Galaxy Formation in the EAGLE Project
Yesterday I went to a nice Colloquium by Rob Crain of Liverpool John Moores University (which is in the Midlands). Here’s the abstract of his talk which was entitled
Cosmological hydrodynamical simulations of the galaxy population:
I will briefly recap the motivation for, and progress towards, numerical modelling of the formation and evolution of the galaxy population – from cosmological initial conditions at early epochs through to the present day. I will introduce the EAGLE project, a flagship program of such simulations conducted by the Virgo Consortium. These simulations represent a major development in the discipline, since they are the first to broadly reproduce the key properties of the evolving galaxy population, and do so using energetically-feasible feedback mechanisms. I shall present a broad range of results from analyses of the EAGLE simulation, concerning the evolution of galaxy masses, their luminosities and colours, and their atomic and molecular gas content, to convey some of the strengths and limitations of the current generation of numerical models.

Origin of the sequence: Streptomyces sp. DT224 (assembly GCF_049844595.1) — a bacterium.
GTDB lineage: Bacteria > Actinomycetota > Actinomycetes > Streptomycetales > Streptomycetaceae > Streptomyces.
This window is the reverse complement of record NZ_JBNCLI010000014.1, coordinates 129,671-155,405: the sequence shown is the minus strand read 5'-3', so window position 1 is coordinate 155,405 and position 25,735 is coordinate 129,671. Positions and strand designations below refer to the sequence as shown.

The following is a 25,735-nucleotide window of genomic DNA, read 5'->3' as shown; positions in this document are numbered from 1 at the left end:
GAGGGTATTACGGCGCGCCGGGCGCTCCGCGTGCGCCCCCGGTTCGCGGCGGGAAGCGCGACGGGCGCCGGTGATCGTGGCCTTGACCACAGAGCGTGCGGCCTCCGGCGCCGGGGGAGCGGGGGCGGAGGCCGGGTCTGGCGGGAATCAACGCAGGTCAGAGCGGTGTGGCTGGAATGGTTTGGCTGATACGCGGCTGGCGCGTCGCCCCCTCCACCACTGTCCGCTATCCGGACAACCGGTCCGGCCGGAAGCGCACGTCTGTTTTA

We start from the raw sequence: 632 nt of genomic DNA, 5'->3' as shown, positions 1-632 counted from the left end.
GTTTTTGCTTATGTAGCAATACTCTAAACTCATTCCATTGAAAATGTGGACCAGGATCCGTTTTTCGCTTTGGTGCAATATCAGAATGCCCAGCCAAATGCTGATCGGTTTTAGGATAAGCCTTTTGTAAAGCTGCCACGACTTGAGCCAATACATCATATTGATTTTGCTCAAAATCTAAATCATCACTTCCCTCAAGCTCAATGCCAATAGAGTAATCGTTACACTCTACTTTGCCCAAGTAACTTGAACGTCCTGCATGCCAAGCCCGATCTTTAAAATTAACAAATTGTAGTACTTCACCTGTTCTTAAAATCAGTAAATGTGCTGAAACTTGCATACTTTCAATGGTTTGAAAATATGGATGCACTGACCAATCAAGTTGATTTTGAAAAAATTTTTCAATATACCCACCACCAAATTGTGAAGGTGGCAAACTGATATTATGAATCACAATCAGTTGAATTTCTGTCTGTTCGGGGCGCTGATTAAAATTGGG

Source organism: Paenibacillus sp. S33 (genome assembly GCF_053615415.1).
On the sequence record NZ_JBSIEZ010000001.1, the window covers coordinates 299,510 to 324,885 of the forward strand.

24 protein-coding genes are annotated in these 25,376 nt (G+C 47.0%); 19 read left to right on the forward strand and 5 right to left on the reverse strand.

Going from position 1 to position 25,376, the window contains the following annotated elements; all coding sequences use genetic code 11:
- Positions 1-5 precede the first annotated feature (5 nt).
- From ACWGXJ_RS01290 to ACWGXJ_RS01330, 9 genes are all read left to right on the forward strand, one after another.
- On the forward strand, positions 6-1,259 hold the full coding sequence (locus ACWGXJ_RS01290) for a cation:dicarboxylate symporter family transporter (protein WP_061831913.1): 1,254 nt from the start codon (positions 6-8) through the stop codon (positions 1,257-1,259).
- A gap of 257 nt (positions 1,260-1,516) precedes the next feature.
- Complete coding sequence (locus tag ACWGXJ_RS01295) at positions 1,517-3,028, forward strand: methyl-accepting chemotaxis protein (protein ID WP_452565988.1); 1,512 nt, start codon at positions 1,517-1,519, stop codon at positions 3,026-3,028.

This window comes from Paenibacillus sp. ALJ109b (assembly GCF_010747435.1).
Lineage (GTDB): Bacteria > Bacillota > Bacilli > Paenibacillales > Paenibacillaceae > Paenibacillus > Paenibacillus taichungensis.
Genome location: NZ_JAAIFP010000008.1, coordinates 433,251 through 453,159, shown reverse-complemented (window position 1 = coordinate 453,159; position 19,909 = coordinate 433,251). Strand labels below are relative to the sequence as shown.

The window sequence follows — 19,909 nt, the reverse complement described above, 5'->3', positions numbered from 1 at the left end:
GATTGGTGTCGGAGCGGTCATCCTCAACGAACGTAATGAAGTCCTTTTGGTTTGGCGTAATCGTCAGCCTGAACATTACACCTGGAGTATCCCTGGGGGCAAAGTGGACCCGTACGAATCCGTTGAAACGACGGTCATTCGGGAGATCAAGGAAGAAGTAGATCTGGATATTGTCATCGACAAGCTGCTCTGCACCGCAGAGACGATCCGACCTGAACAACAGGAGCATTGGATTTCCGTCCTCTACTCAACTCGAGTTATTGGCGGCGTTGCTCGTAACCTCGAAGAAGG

I added the link to the EAGLE project so you can find more information. As one of the oldies in the audience I can’t help remembering the old days of the galaxy formation simulation game. When I started my PhD back in 1985 the state of the art was a gravity-only simulation of 323 particles in a box. Nowadays one can manage about 20003 particles at the same time aas having a good go at dealing not only with gravity but also the complex hydrodynamical processes involved in assembling a galaxy of stars, gas, dust and dark matter from a set of primordial fluctuations present in the early Universe. In these modern simulations one does not just track the mass distribution but also various themrmodynamic properties such as temperature, pressure, internal energy and entropy, which means that they require large supercomputers. This certainly isn’t a solved problem – different groups get results that differ by an order of magnitude in some key predictions – but the game has certainly moved on dramatically in the past thirty years or so.
Another thing that has certainly improved a lot is data visualization: here is a video of one of the EAGLE simulations, showing a region of the Universe about 25 MegaParsecs across. The gas is colour-coded for temperature. As the simulation evolves you can see the gas first condense into the filaments of the Cosmic Web, thereafter forming denser knots in which stars form and become galaxies, experiencing in some cases explosive events which expel the gas. It’s quite a messy business, which is why one has to do these things numerically rather than analytically, but it’s certainly fun to watch!Follow @telescoper